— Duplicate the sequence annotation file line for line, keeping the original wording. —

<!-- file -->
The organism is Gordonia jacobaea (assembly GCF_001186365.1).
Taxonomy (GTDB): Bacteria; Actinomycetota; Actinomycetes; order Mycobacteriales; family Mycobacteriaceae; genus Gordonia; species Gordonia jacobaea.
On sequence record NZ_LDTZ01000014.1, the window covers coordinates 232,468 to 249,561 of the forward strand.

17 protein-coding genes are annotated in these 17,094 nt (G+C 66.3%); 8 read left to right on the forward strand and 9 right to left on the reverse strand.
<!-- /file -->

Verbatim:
The organism is Gordonia jacobaea (assembly GCF_001186365.1).
Taxonomy (GTDB): Bacteria; Actinomycetota; Actinomycetes; order Mycobacteriales; family Mycobacteriaceae; genus Gordonia; species Gordonia jacobaea.
On sequence record NZ_LDTZ01000014.1, the window covers coordinates 232,468 to 249,561 of the forward strand.

17 protein-coding genes are annotated in these 17,094 nt (G+C 66.3%); 8 read left to right on the forward strand and 9 right to left on the reverse strand.